The Queen will be laying a lighter wreath at the Cenotaph this year during the Remembrance commemorations due to her advancing age.
The 90-year-old monarch will lay a wreath that weighs less for the first time in the over 60 years she has been Queen.
The specially designed wreath is made from hardboard, broom and crepe paper, and weighs around 12lb.
Speaking to The Daily Mail, a source said: “It was felt at the age of 90 she might be grateful for a lighter wreath.”
This isn’t the only modification that has been made due to Her Majesty’s increasing age. Last year, the service was shortened in length for The Queen and Duke of Edinburgh’s comfort. This was intended, so the couple spent less time on their feet in the treacherous weather.
The service was also shortened to accommodate the veterans taking part in the parade, many of whom are at the same age or are older than The Queen.
Buckingham Palace has so far declined to comment on the special arrangements.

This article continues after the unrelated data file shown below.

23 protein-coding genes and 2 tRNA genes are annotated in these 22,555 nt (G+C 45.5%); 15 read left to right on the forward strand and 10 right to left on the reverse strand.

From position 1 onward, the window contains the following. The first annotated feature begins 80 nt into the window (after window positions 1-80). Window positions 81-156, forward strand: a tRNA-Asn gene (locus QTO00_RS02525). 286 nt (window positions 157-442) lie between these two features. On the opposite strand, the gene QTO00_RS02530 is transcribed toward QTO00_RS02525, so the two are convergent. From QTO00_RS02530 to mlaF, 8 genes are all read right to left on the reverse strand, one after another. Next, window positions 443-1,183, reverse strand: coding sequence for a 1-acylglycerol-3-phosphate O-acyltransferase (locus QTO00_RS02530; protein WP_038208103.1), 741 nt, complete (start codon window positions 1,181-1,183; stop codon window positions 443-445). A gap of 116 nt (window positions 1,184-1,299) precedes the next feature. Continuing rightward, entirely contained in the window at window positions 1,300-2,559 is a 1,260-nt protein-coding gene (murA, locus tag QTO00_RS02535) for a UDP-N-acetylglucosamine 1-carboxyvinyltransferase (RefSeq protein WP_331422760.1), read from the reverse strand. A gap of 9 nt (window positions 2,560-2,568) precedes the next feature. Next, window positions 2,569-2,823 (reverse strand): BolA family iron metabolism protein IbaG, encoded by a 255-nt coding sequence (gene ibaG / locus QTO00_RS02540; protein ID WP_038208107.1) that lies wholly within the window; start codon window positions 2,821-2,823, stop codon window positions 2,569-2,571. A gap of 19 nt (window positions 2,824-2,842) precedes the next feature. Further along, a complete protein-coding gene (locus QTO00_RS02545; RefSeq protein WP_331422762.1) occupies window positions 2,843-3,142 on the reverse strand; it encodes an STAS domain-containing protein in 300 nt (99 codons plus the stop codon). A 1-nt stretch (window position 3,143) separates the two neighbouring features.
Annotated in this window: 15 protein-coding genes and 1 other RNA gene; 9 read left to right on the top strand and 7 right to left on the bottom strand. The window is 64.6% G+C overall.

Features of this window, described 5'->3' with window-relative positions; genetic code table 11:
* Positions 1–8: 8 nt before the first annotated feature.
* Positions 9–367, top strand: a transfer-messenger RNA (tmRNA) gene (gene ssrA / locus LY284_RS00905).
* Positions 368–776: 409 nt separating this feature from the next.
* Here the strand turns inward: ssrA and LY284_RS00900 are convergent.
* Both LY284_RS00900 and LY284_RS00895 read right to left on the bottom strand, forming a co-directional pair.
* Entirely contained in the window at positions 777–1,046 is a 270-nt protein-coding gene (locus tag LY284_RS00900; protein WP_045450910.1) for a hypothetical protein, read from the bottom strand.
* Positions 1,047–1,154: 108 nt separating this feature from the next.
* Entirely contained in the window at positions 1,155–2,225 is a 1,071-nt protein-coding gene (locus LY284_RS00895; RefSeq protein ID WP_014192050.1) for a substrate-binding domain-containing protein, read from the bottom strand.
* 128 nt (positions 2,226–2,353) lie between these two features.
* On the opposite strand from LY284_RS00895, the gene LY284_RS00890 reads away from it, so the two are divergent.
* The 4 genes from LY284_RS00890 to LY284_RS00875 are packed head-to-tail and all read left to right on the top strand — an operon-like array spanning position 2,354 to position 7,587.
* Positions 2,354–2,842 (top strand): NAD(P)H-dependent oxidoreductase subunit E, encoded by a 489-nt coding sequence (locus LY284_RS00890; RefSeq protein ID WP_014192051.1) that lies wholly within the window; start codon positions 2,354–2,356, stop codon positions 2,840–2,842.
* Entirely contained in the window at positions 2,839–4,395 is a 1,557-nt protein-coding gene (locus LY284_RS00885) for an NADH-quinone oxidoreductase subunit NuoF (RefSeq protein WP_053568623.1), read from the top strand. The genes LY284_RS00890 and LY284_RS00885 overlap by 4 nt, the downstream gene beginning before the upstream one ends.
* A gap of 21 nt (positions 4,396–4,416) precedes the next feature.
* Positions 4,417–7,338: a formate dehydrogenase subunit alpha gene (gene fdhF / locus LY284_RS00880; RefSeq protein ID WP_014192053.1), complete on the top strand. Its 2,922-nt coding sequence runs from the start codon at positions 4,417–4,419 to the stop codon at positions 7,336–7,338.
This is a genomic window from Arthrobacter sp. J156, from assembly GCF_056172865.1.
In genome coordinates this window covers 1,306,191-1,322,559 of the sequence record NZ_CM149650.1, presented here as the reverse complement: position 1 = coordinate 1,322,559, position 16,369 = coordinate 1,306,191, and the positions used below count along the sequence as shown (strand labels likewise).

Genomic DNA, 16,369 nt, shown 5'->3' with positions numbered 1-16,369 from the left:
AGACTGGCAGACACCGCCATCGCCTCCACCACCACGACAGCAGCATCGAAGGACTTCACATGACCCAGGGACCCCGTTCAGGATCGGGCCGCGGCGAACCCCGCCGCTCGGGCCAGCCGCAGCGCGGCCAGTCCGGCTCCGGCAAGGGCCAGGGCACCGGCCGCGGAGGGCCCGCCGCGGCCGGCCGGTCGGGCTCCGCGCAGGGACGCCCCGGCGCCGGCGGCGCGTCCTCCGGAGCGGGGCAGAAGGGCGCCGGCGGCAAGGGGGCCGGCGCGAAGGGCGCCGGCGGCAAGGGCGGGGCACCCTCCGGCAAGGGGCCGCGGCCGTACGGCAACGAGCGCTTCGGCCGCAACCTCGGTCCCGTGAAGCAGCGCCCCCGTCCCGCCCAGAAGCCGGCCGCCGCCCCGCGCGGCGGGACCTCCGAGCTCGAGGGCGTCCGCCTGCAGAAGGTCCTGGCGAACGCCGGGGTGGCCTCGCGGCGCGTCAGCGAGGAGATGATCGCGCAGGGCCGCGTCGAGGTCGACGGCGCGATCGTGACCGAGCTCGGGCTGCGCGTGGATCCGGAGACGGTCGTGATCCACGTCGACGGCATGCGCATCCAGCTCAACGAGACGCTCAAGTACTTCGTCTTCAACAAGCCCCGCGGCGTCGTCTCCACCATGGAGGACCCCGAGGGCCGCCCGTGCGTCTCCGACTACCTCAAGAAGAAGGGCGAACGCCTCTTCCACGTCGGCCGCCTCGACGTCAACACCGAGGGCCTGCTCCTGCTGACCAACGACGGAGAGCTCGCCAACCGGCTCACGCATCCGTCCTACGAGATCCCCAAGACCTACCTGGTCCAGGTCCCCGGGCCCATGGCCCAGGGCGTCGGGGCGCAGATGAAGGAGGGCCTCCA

The Remembrance Day commemorations will take place on 13 November, and Her Majesty and unannounced Members of the Royal Family will lay wreaths at The Cenotaph. The Prince of Wales will also take the Salute at the March Past of Veteran and Civilian Organisations on Horse Guards Parade.
After the Horse Guards Parade, Prince Charles, Colonel, Welsh Guards will join in a service at the Guards’ Chapel and take part in a wreath laying at the Guards’ Memorial for the Welsh Guards Regimental.
On the previous day, the monarch will attend the annual Royal Festival of Remembrance at the Royal Albert Hall alongside other members of her family.